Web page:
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Timed Beeper using TPL51111
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Timed Beeper using TPL51111

by HallidayC on Thu Jul 22, 2021 11:11 pm

Hello!

First off, I have never done any sort of circuitry before so go easy on me. I'm trying to make a beeper that beeps for 1-2 seconds and then turns off for 20-30 before beeping again activated by an on/off button. I think/thought the TPL5111 would solve this but currently it is just continuously beeping. I've attached a picture of my current breadboard and put my components below. Any help would be appreciated!

Thank you!
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HallidayC
 
Posts: 2
Joined: Thu Jul 22, 2021 10:50 pm

Re: Timed Beeper using TPL51111

by dastels on Fri Jul 23, 2021 12:00 pm

First a comment: the use of the power&ground rails on the right side for the beeper is confusing at first glance. It's best (and clearer) to keep those for power & ground.

Next, you didn't solder the header to the TPL board. Anything in a through hole pad needs to be soldered to ensure a stable, quality connection. If it's not soldered it won't work, very well or for long. It's almost guaranteed that a high speed data signal like in an I2C or SPI connection (not the case here) will just not work.

The real problem is that the TPL5111 doesn't work how you want/need it to.

The potentiometer sets the timing, i.e. have it beep every 30 seconds

The duration of the beep is controlled by the DONE signal. DONE has to be usually low, i.e. 0v. When DONE is switched to high (i.e. the voltage on the VDD pin) the output "turns off" and will remain so until the time set by the potentiometer has elapsed, and the whole thing repeats. Your problem is that you aren't using the DONE pin to turn it off.

You can use a simple RC (resistor/capacitor) circuit to make DONE high (enough) after a short time. That time will depend on the values of the resistor and capacitor.
Wire the resistor between ENout and DONE, and the capacitor (paying attention with which side is negative (connect it to ground)) between DONE and ground. Now with ENout goes high the capacitor will charge through the resistor and the voltage at DONE will increase. When it gets to a high enough value, DONE will be triggered and ENout will go low again (discharging the capacitor as well as turning off the buzzer). I found that a 27k ohm resistor and a 10uF capacitor gives about a 1 second beep. Using a higher value resistor will cause a longer beep.

See issue 10 of Hackspace Magazine (free PDF at https://hackspace.raspberrypi.org/issues/10) for my article on capacitors.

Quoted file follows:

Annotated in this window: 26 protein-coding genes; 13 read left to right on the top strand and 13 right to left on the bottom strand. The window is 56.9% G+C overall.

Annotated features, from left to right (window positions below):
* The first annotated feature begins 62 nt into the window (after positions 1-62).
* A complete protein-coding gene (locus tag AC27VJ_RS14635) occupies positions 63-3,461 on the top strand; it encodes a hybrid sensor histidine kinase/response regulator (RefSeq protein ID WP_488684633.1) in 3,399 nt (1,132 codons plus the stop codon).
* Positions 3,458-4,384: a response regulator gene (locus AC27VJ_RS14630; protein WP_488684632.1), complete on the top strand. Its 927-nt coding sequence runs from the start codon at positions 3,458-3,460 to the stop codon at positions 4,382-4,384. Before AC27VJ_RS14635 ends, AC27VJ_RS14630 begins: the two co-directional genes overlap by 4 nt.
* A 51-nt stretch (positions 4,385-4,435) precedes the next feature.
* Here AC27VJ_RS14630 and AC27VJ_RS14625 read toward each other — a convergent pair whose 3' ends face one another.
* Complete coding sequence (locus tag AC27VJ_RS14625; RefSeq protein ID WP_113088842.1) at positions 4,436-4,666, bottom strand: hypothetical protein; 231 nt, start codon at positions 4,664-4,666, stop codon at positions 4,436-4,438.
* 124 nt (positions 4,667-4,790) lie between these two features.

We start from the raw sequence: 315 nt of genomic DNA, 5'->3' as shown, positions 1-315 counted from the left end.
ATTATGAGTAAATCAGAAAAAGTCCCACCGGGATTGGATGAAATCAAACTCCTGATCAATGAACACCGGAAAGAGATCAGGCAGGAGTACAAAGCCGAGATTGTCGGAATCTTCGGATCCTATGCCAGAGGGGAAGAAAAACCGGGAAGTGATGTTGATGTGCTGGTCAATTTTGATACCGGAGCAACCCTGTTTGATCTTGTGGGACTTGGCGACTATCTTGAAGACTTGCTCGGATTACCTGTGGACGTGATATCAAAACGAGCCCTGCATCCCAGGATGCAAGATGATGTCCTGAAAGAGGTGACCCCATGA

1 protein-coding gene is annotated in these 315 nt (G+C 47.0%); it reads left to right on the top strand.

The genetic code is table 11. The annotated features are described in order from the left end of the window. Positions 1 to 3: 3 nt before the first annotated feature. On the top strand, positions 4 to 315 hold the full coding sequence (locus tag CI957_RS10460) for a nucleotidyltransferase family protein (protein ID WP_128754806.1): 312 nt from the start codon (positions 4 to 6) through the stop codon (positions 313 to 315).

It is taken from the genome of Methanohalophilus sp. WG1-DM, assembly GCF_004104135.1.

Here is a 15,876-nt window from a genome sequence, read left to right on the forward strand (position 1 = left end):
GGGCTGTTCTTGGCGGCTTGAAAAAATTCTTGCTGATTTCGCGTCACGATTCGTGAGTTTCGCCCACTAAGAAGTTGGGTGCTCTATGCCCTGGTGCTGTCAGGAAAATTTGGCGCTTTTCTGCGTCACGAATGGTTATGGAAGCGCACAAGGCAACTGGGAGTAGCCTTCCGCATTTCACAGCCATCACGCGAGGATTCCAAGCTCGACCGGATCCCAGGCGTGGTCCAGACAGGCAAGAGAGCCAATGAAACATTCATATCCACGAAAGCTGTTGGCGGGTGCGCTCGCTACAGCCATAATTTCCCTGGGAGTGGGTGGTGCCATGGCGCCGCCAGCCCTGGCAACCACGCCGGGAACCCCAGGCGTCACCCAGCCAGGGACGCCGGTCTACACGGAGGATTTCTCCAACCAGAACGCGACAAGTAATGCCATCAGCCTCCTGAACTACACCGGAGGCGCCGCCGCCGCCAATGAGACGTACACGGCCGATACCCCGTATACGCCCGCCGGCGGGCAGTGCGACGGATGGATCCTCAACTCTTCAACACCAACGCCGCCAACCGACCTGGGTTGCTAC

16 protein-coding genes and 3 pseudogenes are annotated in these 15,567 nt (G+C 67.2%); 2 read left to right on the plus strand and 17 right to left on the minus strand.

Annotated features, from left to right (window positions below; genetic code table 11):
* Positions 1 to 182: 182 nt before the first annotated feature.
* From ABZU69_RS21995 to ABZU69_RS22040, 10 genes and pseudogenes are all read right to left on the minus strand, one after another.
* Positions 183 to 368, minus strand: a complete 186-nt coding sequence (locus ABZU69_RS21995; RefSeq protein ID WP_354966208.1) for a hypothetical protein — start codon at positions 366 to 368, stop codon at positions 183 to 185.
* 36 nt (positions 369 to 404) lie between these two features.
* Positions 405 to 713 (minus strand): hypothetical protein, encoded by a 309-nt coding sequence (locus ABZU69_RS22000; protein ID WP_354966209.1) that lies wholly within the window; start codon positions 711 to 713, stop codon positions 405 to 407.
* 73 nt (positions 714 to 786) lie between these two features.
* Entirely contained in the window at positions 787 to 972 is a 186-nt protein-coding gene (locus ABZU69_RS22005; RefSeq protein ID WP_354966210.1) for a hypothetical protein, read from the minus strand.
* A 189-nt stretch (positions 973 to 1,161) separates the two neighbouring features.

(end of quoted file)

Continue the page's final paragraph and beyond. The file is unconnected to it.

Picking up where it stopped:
Dave

dastels
 
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Joined: Tue Oct 20, 2015 3:22 pm

Re: Timed Beeper using TPL51111

by HallidayC on Fri Jul 23, 2021 4:20 pm

Thank you Dave! I have a soldering kit here ready to go, I just wanted to make sure it was working before I made anything permanent. I will dive into this feedback and report back with any issues. Thanks again!

dastels wrote:First a comment: the use of the power&ground rails on the right side for the beeper is confusing at first glance. It's best (and clearer) to keep those for power & ground.

Next, you didn't solder the header to the TPL board. Anything in a through hole pad needs to be soldered to ensure a stable, quality connection. If it's not soldered it won't work, very well or for long. It's almost guaranteed that a high speed data signal like in an I2C or SPI connection (not the case here) will just not work.

The real problem is that the TPL5111 doesn't work how you want/need it to.

The potentiometer sets the timing, i.e. have it beep every 30 seconds

The duration of the beep is controlled by the DONE signal. DONE has to be usually low, i.e. 0v. When DONE is switched to high (i.e. the voltage on the VDD pin) the output "turns off" and will remain so until the time set by the potentiometer has elapsed, and the whole thing repeats. Your problem is that you aren't using the DONE pin to turn it off.

You can use a simple RC (resistor/capacitor) circuit to make DONE high (enough) after a short time. That time will depend on the values of the resistor and capacitor.
Wire the resistor between ENout and DONE, and the capacitor (paying attention with which side is negative (connect it to ground)) between DONE and ground. Now with ENout goes high the capacitor will charge through the resistor and the voltage at DONE will increase. When it gets to a high enough value, DONE will be triggered and ENout will go low again (discharging the capacitor as well as turning off the buzzer). I found that a 27k ohm resistor and a 10uF capacitor gives about a 1 second beep. Using a higher value resistor will cause a longer beep.

See issue 10 of Hackspace Magazine (free PDF at https://hackspace.raspberrypi.org/issues/10) for my article on capacitors.

Dave

HallidayC
 
Posts: 2
Joined: Thu Jul 22, 2021 10:50 pm

Re: Timed Beeper using TPL51111

by dastels on Fri Jul 23, 2021 7:24 pm

Unfortunately, not soldering something like that opens it to all sorts of connection problems. With this circuit it's not as much of a problem since it's quite simple, and no MCU or communications are involved. Just something to keep in mind.

Just to mention, I did test out the idea and it does the job... nothing fancy needed.

Dave

dastels
 
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Joined: Tue Oct 20, 2015 3:22 pm

Please be positive and constructive with your questions and comments.